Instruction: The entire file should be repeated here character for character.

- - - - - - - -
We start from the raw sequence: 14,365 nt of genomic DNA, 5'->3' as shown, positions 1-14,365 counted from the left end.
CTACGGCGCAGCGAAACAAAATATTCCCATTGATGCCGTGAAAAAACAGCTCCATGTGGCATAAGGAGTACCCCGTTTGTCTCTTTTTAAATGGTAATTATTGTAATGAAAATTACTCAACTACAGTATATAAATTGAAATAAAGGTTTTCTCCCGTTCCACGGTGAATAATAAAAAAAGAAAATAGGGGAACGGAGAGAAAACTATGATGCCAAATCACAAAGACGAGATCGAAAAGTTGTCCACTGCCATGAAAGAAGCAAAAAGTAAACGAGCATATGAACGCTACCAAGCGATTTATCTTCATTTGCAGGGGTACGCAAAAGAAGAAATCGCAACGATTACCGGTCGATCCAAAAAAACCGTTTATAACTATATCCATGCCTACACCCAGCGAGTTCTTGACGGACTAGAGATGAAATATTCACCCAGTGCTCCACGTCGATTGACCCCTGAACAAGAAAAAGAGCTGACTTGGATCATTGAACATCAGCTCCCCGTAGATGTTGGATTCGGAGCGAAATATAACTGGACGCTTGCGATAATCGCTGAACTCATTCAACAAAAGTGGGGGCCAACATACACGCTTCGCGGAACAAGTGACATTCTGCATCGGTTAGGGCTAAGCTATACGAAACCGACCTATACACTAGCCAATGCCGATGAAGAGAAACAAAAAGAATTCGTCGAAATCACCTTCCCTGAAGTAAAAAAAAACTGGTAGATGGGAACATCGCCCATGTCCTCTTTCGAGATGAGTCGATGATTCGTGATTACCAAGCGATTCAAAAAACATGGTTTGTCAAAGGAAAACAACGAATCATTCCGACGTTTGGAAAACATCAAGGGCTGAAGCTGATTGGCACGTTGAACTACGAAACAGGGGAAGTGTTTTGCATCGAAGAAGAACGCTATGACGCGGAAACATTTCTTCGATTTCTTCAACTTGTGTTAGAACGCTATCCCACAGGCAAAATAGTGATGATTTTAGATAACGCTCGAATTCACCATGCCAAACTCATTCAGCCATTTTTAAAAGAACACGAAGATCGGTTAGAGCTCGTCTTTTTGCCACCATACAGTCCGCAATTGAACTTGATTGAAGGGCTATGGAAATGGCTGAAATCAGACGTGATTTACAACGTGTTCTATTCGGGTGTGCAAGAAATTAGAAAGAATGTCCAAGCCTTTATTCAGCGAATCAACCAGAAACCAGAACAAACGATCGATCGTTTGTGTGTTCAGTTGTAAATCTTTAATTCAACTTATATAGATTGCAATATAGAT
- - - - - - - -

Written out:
We start from the raw sequence: 14,365 nt of genomic DNA, 5'->3' as shown, positions 1-14,365 counted from the left end.
CTACGGCGCAGCGAAACAAAATATTCCCATTGATGCCGTGAAAAAACAGCTCCATGTGGCATAAGGAGTACCCCGTTTGTCTCTTTTTAAATGGTAATTATTGTAATGAAAATTACTCAACTACAGTATATAAATTGAAATAAAGGTTTTCTCCCGTTCCACGGTGAATAATAAAAAAAGAAAATAGGGGAACGGAGAGAAAACTATGATGCCAAATCACAAAGACGAGATCGAAAAGTTGTCCACTGCCATGAAAGAAGCAAAAAGTAAACGAGCATATGAACGCTACCAAGCGATTTATCTTCATTTGCAGGGGTACGCAAAAGAAGAAATCGCAACGATTACCGGTCGATCCAAAAAAACCGTTTATAACTATATCCATGCCTACACCCAGCGAGTTCTTGACGGACTAGAGATGAAATATTCACCCAGTGCTCCACGTCGATTGACCCCTGAACAAGAAAAAGAGCTGACTTGGATCATTGAACATCAGCTCCCCGTAGATGTTGGATTCGGAGCGAAATATAACTGGACGCTTGCGATAATCGCTGAACTCATTCAACAAAAGTGGGGGCCAACATACACGCTTCGCGGAACAAGTGACATTCTGCATCGGTTAGGGCTAAGCTATACGAAACCGACCTATACACTAGCCAATGCCGATGAAGAGAAACAAAAAGAATTCGTCGAAATCACCTTCCCTGAAGTAAAAAAAAACTGGTAGATGGGAACATCGCCCATGTCCTCTTTCGAGATGAGTCGATGATTCGTGATTACCAAGCGATTCAAAAAACATGGTTTGTCAAAGGAAAACAACGAATCATTCCGACGTTTGGAAAACATCAAGGGCTGAAGCTGATTGGCACGTTGAACTACGAAACAGGGGAAGTGTTTTGCATCGAAGAAGAACGCTATGACGCGGAAACATTTCTTCGATTTCTTCAACTTGTGTTAGAACGCTATCCCACAGGCAAAATAGTGATGATTTTAGATAACGCTCGAATTCACCATGCCAAACTCATTCAGCCATTTTTAAAAGAACACGAAGATCGGTTAGAGCTCGTCTTTTTGCCACCATACAGTCCGCAATTGAACTTGATTGAAGGGCTATGGAAATGGCTGAAATCAGACGTGATTTACAACGTGTTCTATTCGGGTGTGCAAGAAATTAGAAAGAATGTCCAAGCCTTTATTCAGCGAATCAACCAGAAACCAGAACAAACGATCGATCGTTTGTGTGTTCAGTTGTAAATCTTTAATTCAACTTATATAGATTGCAATATAGAT